Iron Mountain Loses More Tapes

Backup tapes from City National Bank were lost in April, but there's no evidence the data has been compromised, the bank says.

Steven Marlin, Contributor

July 8, 2005

3 Min Read

City National Bank has become the second company in two months to experience a loss of backup tapes in transit by Iron Mountain Inc. The Los Angeles-based bank disclosed Thursday that two tapes containing sensitive data, including Social Security numbers, account numbers, and other customer information, were lost during transport to a secure storage facility.

The bank said the data was formatted to make the tapes difficult to read without highly specialized skills, but declines to say if they were encrypted. It said there's no evidence that data on the tapes has been compromised or misused.

Iron Mountain said it lost the tapes in April. The tapes were in a small container of backup tapes belonging to a Texas-based Internet services provider that hosts applications for City National and other banks. The incident has been investigated by federal law-enforcement officials and no evidence has been found of identity-theft relating to the loss.

In May, Time Warner revealed that tapes containing data, including names and Social Security numbers, on 600,000 current and former employees disappeared in March while being shipped to an offsite storage facility operated by Iron Mountain.

Other lost-tape incidents that have made headlines this year have involved Bank of America, Citigroup, and Ameritrade.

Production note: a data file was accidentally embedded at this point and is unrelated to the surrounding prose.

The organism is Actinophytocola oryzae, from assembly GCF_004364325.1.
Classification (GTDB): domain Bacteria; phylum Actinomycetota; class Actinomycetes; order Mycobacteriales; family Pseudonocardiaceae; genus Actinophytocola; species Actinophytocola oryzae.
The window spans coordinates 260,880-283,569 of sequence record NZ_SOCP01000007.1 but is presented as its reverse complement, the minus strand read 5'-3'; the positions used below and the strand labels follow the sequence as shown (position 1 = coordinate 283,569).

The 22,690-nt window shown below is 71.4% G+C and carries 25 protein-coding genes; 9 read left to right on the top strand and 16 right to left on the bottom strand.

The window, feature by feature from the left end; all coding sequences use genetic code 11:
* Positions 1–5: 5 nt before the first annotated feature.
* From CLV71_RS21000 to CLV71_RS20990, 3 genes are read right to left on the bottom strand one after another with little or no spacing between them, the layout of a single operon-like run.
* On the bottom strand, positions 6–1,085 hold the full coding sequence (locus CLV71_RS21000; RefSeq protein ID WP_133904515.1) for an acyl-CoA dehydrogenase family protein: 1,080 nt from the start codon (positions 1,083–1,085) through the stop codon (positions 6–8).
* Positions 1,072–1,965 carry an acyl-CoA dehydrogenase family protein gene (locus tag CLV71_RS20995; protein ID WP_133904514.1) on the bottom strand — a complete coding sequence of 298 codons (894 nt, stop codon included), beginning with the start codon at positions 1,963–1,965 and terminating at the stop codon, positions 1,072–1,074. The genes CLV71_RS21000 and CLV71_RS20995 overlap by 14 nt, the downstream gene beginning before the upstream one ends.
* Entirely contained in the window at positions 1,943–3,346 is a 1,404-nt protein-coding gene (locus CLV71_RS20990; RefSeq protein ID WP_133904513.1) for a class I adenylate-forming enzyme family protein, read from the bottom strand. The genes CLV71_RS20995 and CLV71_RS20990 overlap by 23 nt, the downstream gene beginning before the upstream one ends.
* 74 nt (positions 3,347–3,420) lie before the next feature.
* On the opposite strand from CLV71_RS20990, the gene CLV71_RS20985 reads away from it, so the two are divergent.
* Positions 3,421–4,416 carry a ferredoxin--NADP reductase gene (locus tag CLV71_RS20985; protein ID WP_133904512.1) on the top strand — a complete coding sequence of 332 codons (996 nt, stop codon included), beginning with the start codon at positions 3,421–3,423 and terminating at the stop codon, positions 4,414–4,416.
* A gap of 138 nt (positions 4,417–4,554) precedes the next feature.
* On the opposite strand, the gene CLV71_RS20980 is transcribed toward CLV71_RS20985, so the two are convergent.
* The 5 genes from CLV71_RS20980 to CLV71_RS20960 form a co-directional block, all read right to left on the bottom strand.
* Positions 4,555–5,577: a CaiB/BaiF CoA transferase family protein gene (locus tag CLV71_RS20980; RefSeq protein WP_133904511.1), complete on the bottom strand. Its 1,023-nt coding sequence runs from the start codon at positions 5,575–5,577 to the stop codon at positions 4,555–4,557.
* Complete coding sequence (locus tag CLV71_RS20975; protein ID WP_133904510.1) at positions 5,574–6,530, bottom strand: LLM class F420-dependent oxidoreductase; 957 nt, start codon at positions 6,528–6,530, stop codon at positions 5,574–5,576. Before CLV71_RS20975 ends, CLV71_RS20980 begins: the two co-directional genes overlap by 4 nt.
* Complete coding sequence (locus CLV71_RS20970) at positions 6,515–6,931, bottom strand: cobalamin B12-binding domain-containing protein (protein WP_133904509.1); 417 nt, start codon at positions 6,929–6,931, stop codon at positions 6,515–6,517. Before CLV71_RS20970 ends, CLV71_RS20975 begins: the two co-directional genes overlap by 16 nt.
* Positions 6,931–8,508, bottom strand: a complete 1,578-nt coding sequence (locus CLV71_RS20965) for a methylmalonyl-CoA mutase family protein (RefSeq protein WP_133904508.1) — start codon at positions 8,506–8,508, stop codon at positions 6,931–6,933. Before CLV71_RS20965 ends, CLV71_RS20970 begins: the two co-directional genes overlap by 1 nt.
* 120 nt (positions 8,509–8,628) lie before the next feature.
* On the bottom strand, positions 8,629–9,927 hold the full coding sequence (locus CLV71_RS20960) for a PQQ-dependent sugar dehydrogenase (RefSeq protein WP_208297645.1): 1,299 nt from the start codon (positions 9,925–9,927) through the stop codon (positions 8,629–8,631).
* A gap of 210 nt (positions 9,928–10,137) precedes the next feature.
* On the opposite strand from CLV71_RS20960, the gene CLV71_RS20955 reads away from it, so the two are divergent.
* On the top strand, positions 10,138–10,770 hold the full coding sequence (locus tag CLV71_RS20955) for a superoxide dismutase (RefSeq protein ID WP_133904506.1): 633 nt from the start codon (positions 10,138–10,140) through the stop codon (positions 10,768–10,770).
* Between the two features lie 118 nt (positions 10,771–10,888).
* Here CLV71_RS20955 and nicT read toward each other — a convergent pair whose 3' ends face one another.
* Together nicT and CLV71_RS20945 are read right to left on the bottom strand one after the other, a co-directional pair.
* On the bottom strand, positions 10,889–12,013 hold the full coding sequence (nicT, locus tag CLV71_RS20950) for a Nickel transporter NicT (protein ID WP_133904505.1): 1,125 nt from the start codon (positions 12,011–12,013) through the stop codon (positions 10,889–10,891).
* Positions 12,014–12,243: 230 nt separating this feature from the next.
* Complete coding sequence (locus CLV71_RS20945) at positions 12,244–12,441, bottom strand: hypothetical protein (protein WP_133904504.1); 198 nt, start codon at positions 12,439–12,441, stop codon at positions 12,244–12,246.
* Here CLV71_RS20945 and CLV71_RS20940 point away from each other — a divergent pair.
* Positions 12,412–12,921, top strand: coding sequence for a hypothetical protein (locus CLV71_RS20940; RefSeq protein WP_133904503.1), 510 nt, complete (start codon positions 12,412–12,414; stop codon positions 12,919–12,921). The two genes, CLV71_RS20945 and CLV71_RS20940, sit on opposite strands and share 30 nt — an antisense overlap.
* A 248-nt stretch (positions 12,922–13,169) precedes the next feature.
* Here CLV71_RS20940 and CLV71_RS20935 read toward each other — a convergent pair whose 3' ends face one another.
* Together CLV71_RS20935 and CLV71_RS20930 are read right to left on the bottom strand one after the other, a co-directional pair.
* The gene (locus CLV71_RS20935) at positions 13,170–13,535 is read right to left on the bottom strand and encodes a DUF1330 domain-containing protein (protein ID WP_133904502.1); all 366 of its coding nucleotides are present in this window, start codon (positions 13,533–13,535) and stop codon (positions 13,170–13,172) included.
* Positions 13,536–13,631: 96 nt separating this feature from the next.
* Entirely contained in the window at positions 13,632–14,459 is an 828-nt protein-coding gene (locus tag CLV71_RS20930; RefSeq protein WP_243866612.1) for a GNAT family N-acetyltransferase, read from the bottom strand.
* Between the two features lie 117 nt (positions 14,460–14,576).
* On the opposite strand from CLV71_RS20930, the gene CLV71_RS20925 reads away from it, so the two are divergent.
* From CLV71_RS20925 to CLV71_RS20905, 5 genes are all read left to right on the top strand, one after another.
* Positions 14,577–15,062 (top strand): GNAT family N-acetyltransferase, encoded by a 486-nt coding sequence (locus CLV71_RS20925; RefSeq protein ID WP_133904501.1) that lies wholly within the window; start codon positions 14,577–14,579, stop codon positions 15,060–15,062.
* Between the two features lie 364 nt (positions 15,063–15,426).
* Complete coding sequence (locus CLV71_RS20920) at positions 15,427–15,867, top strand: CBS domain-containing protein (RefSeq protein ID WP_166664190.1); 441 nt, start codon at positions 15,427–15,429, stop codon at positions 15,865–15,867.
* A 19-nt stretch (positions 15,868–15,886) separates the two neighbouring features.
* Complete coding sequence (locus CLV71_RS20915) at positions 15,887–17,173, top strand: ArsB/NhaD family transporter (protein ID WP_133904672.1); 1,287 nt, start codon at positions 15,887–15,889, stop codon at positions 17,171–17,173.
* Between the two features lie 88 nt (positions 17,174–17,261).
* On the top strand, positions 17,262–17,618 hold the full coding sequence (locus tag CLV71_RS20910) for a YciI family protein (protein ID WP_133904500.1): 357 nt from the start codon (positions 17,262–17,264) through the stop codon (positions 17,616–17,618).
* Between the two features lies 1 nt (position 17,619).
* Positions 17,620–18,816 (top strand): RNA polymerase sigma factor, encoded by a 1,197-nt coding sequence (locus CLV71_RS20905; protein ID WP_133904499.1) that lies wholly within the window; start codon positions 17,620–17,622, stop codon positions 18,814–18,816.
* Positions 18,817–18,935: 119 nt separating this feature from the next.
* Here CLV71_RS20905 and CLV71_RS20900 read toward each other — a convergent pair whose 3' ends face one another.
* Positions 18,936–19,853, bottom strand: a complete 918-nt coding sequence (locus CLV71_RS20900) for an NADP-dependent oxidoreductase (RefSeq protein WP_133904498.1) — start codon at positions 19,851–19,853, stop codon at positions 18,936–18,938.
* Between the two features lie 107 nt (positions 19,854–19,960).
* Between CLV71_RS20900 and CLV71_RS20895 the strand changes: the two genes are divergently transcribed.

In a letter to customers, City National said it was conducting a comprehensive review of its security procedures. "Clearly, information security is a growing concern throughout business everywhere," the letter said.

Iron Mountain, in a statement, said, "Given the criticality of disaster recovery and the need for privacy protection, we continue to recommend that companies encrypt back-up tapes that contain personal information."

Under California's Security Breach Notification law, companies are required to provide notice of a breach in the security of data to any resident of California whose unencrypted personal information was, or is reasonably believed to have been, acquired by an unauthorized person. In providing notification, City National did "more than was required" on behalf of our clients, a spokeswoman says.

A bill introduced last month in Congress would require such notification, but exempts companies if a risk assessment conducted with law enforcement determines that the risk of fraud is minimal. It also exempts companies if compromised data can't be used to commit fraud or if the company has a security program reasonably designed to block the data's use for fraudulent transactions.

Only 7% of businesses encrypt all backup tapes, according to Enterprise Strategy Group. Alternatives to backup tapes, such as electronic disk backups, are being used by many companies; Citigroup is starting to use it this month following its tape-loss incident.

AmeriVault Corp., a provider of disk-based backup systems, is recommending that customers prioritize applications for backup purposes and designate the most critical ones for disk backup and less-critical ones for tape. "You don't need to rely on one solution," says AmeriVault president and CEO Bud Stoddard. Prioritization, he says, "allows you to protect 10% to 20% of your data electronically instead of relying on trucks and tapes."

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